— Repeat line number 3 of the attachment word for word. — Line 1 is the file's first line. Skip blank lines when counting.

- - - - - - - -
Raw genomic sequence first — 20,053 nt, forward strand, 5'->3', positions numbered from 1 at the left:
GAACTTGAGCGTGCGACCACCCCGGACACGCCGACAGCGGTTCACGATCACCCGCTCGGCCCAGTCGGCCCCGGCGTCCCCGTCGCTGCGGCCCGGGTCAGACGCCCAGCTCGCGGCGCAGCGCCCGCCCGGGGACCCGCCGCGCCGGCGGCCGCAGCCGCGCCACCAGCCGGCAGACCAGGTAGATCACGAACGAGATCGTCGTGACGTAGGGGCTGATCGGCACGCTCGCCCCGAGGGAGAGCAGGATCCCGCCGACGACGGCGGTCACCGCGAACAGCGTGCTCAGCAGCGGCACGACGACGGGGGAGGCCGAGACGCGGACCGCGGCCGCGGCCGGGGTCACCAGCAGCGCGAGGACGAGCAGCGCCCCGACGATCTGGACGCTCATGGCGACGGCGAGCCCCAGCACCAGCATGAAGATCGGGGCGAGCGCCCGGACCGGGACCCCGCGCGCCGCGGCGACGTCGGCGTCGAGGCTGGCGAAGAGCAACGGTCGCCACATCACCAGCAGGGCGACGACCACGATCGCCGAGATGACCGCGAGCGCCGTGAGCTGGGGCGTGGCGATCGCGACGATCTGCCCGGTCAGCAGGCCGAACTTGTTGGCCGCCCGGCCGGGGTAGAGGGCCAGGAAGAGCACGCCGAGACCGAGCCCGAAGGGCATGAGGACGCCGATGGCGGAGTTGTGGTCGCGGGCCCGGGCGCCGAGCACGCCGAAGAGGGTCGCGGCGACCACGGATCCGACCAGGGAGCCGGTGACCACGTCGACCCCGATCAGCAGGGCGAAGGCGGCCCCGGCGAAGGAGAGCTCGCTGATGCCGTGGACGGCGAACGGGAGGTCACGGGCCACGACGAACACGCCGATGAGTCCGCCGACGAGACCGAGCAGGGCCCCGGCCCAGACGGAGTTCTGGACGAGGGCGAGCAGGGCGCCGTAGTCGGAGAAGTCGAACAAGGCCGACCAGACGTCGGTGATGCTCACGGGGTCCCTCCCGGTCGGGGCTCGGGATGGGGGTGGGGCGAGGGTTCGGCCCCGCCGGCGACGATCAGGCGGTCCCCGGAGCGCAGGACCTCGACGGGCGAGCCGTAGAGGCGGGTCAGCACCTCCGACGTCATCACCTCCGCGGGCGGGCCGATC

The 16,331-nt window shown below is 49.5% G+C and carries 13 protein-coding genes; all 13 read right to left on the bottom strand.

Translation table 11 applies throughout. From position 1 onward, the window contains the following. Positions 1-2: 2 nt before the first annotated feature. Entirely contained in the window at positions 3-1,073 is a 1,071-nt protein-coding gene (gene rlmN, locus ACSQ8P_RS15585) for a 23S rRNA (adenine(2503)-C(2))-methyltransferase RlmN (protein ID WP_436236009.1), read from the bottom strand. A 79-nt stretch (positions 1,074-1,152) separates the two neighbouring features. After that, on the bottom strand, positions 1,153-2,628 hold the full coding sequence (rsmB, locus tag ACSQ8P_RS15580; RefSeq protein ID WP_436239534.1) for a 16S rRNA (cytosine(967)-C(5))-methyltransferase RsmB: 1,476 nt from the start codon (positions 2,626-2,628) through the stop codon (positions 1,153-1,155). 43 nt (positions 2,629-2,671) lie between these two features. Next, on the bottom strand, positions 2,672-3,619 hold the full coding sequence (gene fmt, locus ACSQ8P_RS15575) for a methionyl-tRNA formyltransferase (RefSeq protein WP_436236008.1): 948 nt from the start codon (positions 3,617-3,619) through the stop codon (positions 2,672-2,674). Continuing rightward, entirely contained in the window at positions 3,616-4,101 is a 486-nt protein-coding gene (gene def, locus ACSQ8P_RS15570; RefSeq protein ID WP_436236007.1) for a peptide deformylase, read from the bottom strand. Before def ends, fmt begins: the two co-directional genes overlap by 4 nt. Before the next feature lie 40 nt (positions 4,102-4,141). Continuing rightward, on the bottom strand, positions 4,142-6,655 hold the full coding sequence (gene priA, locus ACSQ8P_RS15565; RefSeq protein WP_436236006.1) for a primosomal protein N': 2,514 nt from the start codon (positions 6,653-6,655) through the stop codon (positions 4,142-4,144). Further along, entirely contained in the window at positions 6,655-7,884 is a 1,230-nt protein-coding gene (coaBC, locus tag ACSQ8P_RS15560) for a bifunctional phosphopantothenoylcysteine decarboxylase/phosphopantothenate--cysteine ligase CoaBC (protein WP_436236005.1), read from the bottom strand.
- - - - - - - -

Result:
The 16,331-nt window shown below is 49.5% G+C and carries 13 protein-coding genes; all 13 read right to left on the bottom strand.